15 April 2016

The second car, the house, the...dog?

I've been itching for a dog for what seems like forever, but since we were not in a position to get one until recently, I spent countless hours watching The Dog Whisperer and Animal Planet's Dogs 101 on Youtube, reading Cesar Millan's books from the library, and practicing calm-assertive techniques on my sister-in-law's dog and during the kids' meltdowns. Some nights I would practice being a good pack leader in my dreams.

*Note: I know there is some controversy surrounding Millan's techniques. I've researched those critiques and I think they are baseless. He is awesome at what he does. He is my dog-rehabbing role model and I will continue to utilize his techniques regardless of any mean comments left here.

I also have very high expectations for a dog. The dog of my childhood was in training to become a leader dog for the blind when he was shot in the chest with a bbgun and had to have what they call a "career change." (That's really what they call it.) Red was a very calm, obedient dog; the kind you could let your toddler walk because he would never misbehave. I grew up thinking that all dogs always walk calmly next to their owners, never jump up on guests, drop balls on command, let you lay on them, get into the car when you tell them to, essentially they always did exactly as told. It was quite shocking to me when I got older and realized that not all dogs are trained so well. I have always vowed that any dog of mine will be an obedient, respectful dog.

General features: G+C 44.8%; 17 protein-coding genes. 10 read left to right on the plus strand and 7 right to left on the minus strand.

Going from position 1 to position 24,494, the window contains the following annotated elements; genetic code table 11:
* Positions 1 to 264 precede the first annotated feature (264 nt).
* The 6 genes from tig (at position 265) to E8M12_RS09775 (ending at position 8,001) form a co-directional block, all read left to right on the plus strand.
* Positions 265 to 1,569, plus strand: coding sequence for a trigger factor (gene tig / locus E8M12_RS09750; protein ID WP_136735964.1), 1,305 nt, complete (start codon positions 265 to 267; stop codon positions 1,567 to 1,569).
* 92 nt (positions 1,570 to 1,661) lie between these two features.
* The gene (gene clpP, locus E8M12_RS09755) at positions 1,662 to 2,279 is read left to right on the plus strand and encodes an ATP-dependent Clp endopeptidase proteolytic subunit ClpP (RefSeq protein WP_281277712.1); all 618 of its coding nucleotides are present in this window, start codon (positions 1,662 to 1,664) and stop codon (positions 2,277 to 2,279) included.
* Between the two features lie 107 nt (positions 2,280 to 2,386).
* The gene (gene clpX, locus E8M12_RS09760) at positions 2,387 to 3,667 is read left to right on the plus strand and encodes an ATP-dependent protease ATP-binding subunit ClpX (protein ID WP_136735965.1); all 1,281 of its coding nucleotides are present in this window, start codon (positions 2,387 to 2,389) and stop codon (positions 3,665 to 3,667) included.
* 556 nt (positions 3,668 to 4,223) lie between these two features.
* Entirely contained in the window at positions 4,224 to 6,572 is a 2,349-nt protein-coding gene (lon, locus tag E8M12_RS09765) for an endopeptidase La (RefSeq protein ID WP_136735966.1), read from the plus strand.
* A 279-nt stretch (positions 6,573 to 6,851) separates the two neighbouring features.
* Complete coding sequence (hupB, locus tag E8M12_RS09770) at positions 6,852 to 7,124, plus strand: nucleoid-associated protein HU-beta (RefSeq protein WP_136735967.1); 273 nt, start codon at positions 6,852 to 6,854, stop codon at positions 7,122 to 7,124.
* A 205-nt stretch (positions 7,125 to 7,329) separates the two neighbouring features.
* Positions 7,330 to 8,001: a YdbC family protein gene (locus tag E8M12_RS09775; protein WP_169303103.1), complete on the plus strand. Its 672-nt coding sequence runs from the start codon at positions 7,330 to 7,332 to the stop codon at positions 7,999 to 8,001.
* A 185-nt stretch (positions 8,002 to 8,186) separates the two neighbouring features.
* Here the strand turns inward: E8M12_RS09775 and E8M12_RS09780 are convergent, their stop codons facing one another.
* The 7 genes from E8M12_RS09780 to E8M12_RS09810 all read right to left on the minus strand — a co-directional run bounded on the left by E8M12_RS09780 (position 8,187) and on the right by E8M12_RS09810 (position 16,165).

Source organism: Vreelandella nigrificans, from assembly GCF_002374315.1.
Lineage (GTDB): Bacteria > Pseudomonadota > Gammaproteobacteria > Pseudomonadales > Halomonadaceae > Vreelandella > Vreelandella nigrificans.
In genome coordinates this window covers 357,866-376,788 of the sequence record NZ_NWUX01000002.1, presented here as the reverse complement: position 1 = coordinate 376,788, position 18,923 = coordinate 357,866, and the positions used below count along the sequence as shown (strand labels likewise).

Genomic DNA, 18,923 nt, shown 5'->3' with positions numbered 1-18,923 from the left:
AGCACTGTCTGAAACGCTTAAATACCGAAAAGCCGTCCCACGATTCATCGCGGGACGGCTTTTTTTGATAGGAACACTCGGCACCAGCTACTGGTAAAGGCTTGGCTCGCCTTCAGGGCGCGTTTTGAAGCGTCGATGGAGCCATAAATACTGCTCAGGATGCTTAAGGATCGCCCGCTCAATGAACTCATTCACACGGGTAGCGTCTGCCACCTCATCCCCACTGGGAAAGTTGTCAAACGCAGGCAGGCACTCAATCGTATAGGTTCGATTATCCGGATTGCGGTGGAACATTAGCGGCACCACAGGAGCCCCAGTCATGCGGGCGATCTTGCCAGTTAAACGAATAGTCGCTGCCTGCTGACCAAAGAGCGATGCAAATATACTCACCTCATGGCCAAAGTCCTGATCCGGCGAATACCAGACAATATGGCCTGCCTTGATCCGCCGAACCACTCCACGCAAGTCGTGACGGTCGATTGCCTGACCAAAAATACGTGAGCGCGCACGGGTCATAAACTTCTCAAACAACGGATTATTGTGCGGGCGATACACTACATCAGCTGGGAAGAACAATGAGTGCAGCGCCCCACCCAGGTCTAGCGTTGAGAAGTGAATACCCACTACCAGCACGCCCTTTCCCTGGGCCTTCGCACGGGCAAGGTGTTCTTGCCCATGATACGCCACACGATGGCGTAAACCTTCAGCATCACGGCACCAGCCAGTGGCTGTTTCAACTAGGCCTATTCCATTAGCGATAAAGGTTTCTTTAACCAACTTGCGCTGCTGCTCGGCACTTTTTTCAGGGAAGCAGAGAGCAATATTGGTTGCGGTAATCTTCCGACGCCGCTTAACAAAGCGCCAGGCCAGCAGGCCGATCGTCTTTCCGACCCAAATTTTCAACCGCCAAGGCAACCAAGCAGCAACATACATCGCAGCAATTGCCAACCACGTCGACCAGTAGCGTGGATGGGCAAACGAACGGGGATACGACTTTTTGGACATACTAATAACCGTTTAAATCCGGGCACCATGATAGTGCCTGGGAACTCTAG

Matt and I had a few breeds in particular that we liked, including German Shepherds, pitbulls, and Newfoundlands; big and/or powerful breeds, no silly little yippy dogs for us. I stalked the website of two local shelters for months before we were ready to adopt. We needed someone good with little kids and cats and someone who would be satisfied with daily toddler-paced family walks and a 30 minute slow jog. Such dogs were few and far between, but when we were finally ready (or, I felt that we were finally ready. Matt begs to differ on our readiness), a German Shepherd mix popped up. Her description said that she was an anxious girl who needed some stability and was good with little kids and cats. Within two days, we were wading through a loud hallway of kennels looking for Bella the dog.